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Urban versus Rural Prevalence of Intestinal Parasites Using Multi-Parallel qPCR in Colombia

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  • 1 Laboratory of Human Parasitology, National School of Tropical Medicine, Baylor College of Medicine, Houston, Texas;
  • 2 Instituto Colombiano de Medicina Tropical, Universidad CES, Medellín, Colombia

ABSTRACT

Stool samples from 122 children living in an urban slum (n = 72) and rural (n = 50) areas were analyzed using multi-parallel real-time quantitative PCR to determine intestinal prevalence parasites from two communities in Colombia. Findings indicated a prevalence of 86.1% Blastocystis spp., 62.5% Giardia intestinalis, 19.4% Cryptosporidium spp., 19.4% Ascaris lumbricoides, and 5.6% Trichuris trichiura in an urban slum; and 76% Blastocystis spp., 68% G. intestinalis, 20% Entamoeba histolytica, 50% A. lumbricoides, 46% T. trichiura, and 2% Strongyloides stercoralis in rural areas. Polyparasitism was higher in rural (58%) than urban (25%) areas (P = 0.001). Trichuris trichiura burden was higher in the rural area (P = 0.002). Over 40% of helminthic infections in rural areas had a heavy parasite burden by WHO classification. Over half of urban and rural children were infected with G. intestinalis and Blastocystis spp. Our data provide accurate epidemiologic surveillance for public health interventions.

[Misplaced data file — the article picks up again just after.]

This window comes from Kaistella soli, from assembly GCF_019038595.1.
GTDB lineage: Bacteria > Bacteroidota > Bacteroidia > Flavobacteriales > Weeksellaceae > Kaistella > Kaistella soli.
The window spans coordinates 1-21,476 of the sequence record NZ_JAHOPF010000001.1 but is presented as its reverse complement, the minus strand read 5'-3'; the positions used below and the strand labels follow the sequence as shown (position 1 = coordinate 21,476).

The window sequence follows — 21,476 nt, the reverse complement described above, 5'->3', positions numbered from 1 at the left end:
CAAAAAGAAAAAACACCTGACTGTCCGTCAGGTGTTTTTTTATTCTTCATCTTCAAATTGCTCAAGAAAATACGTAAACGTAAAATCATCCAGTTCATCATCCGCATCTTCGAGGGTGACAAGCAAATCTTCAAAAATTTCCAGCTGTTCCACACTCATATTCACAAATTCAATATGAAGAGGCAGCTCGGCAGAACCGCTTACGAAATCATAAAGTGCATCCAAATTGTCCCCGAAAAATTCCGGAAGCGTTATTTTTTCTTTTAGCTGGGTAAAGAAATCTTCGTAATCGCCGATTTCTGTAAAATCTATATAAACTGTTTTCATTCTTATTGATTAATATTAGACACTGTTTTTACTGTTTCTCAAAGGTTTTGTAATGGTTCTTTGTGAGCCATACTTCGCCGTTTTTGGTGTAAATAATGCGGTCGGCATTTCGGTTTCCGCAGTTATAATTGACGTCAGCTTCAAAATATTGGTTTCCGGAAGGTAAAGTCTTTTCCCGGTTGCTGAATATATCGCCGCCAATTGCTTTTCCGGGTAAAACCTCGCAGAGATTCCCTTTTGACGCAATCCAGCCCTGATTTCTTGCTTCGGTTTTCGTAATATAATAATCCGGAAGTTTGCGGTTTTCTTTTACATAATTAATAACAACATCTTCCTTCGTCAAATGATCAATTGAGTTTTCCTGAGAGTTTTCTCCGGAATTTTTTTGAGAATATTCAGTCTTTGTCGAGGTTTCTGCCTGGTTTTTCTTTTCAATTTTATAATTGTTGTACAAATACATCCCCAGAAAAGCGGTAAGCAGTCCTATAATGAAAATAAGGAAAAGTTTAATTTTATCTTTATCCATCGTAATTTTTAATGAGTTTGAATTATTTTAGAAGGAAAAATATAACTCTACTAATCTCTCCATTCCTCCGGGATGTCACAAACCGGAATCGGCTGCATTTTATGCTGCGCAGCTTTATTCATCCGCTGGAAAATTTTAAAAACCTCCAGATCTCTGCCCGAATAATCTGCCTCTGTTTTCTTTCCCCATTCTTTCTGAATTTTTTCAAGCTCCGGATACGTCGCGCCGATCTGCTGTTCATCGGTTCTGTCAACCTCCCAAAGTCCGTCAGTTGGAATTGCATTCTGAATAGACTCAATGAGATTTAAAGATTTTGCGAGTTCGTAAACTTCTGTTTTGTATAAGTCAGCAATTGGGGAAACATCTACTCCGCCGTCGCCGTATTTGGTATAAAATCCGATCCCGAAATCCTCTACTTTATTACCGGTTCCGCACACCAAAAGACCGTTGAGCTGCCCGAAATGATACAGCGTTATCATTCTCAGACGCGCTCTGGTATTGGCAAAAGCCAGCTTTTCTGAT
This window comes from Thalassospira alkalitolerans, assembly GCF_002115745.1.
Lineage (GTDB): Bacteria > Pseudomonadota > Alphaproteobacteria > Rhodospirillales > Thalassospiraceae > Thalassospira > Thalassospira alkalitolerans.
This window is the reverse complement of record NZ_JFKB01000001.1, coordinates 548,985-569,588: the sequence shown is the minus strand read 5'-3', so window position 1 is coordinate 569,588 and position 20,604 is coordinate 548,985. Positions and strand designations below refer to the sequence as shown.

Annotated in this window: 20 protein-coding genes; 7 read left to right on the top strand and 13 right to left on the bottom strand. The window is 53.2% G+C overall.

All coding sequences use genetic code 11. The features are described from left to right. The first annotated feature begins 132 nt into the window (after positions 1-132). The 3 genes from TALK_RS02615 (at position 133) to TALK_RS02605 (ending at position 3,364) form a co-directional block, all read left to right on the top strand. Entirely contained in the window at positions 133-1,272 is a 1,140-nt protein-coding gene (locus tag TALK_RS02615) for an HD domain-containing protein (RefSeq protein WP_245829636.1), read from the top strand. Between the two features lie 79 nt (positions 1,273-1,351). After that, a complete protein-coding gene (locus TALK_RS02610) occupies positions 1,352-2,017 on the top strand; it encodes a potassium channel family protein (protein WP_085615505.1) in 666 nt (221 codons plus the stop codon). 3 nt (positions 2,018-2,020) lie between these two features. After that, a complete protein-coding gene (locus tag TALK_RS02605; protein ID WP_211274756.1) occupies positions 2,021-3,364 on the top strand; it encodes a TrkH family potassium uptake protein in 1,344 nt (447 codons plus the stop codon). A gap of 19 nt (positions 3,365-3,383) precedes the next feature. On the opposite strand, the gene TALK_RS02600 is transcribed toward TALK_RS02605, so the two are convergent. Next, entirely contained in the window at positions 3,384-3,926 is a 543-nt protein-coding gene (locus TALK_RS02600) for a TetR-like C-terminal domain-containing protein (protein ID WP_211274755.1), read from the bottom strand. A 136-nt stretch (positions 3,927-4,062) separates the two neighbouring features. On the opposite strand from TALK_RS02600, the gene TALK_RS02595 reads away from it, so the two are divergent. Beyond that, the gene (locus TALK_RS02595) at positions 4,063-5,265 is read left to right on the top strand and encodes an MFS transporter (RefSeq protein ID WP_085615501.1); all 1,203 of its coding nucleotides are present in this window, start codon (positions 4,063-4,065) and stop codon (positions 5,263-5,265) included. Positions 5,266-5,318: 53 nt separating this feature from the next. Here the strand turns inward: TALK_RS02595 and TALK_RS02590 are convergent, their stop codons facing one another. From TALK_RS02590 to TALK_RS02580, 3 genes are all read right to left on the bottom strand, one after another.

Author Notes

Address correspondence to Rojelio Mejia, Laboratory of Human Parasitology, National School of Tropical Medicine, Baylor College of Medicine, One Baylor Plaza, BCM 113, Houston, TX 77030. E-mail: rmejia@bcm.edu

Authors’ addresses: Patricia E. Bryan and Rojelio Mejia, Baylor College of Medicine, National School of Tropical Medicine, Houston, TX, E-mails: patricia.bryan@bcm.edu and rojelio.mejia@bcm.edu. Marcela Romero, Miryan Sánchez, Giovanny Torres, Wilber Gómez, and Marcos Restrepo, Department of Microbiology, Instituto Colombiano de Medicina tropical - Univerisidad CES, Medellín, Colombia, E-mails: iromero@ces.edu.co, msanchez@ces.edu.co, gtorres@ces.edu.co, wgomez@ces.edu.co, and mrestrepoi@gmail.com. Alejandro Restrepo, Baylor College of Medicine, National School of Tropical Medicine, Houston, TX, and Department of Microbiology, Instituto Colombiano de Medicina tropical - Univerisidad CES, Medellín, Colombia, E-mail: alejorpo75@yahoo.com.

These authors contributed equally to this work.

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